May 20, 2016
Shallow bays, estuaries and tidal flats, where most inshore fishing is done, are very fragile environments. When things are right, the fishing can be on fire. But if a big rain flushes a delta system out with fresh, muddy water or if a big wind trashes a flat with waves and turbid water, that hot bite can smolder in a hurry.
Here are six weather and water conditions to monitor when planning a trip to the salt.
Start with stability
Stability is the foundation of fishing the shallow salt. Saltwater fishing is not always about what the weather is going to be, but rather what the weather has been. If no major weather fronts or storms have impacted an area for a couple of weeks, you’re off on the right foot.
In short, stability means predictability. The more stable everything is, the easier it is to predict what the fish are going to do day in and day out.
Getting in a good flow
Since so many good inshore fishing areas are in delta and estuary systems where an influx of freshwater is critical, flow simply has to do with the amount of freshwater pouring into a system. Again, these bay complexes are fragile. Too much freshwater pouring into a system carrying mud or dark tannin causes problems. Yet, too little freshwater in drought conditions can be a negative too.
The healthy balance is a moderate flow of freshwater into the system. To monitor river and creek flows at the coast, check NOAA’s Advanced Hydrological Prediction Service: http://water.weather.gov. This incredible resource lets you check water levels and flow values at any given time to see if things have been high, low or moderate.
Abide by the tide
Another critical form of flow in the inshore game is tides. Opinions abound about tides and they vary greatly by location. I’ve fished 6-foot tide swings in the Carolinas and 6-inch tide swings in places along the Gulf. But no matter where you are, one thing you can count on: The more tidal flow there is, the better the fishing will be.
If the normal tide swing is 3 feet and it’s only going to change by a foot, fishing will usually not be as great as a full 3-foot tide swing. It’s all about tidal flush and water movement. More water moves on steeper tide swings and as a result the fishing is much better than flat tide fluctuations.
This is where the interplay of stability, moderate flow and tides are so critical to fishing success. When conditions are stable and inflows are normal, tides will “follow” a tide chart to the inch and to the minute. Okay, so maybe it’s not that exact, but the point is, tide predictions are far more accurate when conditions are stable and this is the key to unlocking the door to shallow flats.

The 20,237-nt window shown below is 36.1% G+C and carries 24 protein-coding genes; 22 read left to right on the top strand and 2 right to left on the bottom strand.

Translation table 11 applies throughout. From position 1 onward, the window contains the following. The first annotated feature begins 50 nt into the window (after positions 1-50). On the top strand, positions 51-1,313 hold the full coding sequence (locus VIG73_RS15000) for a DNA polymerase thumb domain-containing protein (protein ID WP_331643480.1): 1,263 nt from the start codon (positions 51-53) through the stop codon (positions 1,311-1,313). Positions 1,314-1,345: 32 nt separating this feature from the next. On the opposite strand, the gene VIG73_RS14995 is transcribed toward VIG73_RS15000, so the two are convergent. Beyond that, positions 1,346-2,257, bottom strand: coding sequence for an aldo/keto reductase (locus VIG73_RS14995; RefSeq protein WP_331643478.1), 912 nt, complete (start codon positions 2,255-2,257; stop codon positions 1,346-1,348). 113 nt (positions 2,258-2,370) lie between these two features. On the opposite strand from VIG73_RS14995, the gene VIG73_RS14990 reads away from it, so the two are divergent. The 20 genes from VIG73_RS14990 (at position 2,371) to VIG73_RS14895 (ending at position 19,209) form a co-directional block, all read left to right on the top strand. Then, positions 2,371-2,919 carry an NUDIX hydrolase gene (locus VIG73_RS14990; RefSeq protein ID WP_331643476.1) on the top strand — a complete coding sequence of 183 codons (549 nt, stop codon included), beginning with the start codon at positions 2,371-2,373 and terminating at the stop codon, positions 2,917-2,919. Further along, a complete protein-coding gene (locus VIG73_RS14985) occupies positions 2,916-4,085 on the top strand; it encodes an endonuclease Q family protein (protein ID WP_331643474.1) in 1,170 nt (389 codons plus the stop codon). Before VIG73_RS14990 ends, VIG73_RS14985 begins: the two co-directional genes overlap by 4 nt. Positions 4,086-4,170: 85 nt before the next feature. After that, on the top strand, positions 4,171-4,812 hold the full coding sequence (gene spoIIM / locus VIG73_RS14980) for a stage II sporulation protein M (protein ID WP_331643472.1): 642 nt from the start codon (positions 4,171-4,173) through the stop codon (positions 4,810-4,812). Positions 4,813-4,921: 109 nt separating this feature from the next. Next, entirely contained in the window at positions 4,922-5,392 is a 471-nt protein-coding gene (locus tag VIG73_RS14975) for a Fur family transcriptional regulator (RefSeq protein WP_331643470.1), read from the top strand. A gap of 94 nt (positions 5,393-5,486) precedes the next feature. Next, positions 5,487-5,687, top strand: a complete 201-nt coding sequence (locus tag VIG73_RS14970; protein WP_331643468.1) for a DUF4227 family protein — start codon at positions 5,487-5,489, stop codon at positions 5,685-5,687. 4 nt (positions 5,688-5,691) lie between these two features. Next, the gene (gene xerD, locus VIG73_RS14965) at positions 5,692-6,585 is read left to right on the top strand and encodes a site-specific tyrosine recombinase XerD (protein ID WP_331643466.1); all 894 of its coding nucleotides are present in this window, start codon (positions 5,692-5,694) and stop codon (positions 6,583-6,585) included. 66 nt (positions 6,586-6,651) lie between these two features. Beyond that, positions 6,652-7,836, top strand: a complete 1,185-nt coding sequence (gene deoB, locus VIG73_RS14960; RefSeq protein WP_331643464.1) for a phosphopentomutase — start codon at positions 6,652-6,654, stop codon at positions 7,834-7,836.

Accurate tide predictions are crucial to following the fish as they move on tide cycles. If the wind is pushing in from the south at 20 knots, it might hold up the outgoing tide. If there has been 10 inches of rain inland and it’s flooding the delta with incoming flow, you might not see a normal low tide for a few days. These weather occurrences can throw big wrenches into the tide cycles, thereby stifling the predictability of fish. That’s why conditions, inflow and tides need to meet a happy medium for great fishing.
Water temperature is not as big of an issue with saltwater fishing as it is with freshwater. There is not a certain water temperature trigging movement of fish to the bank to spawn as with many freshwater species.
In saltwater, anything in the 62- to 82-degree range finds most inshore species cooperative with the middle 75-degree range being wide open. What you lose at the high and low ends of this range is the full spectrum of lures you might like to throw.
For instance, topwaters, a favorite of many anglers, start to lose their appeal below 62 degrees and above 85 degrees. Once temperatures go beyond 62 or 82 degrees on either end, your lure selection will become more specialized. I’ve caught redfish and trout in water temperatures as low as 55 degrees, but it usually requires fishing light-weighted lures very slowly – while shivering.
As for the upper end in the peak of summer, you are limited to the early morning hours. Once the sun starts baking the flats in the afternoon and the water temperature gets above 85 – it gets tough. A big high tide in the afternoon can be a savior, bringing in an influx of cooler water. The best-case scenario in the dog days of summer is a morning high tide that prolongs the morning bite.
Every locale has it premium water color, from “delta green” to “iced tea” tannin to clear water grass flats. When fresh muddy water from rivers or turbidity from wind and wave action on muddy flats discolors the normal color, it’s probably best to move to protected areas to find better water color.
Playing the wind
What’s the best wind for inshore fishing? One that silently pushes your boat down good stretches of water! A nice 5-knot breeze blowing parallel to long stretches of prime area, allowing you to drift with minimal noise, constitutes a pretty decent poling partner.
Persistent winds of 20 knots or more for several days can blow up your best areas. Shallow flats are usually sensitive to wind and can get turbid or muddy with just a little chop, which can shut a bite down.
If you have stable weather, moderate inflow, clean water, normal water temperatures and good tide swings to create flow, the inshore fish are biting somewhere!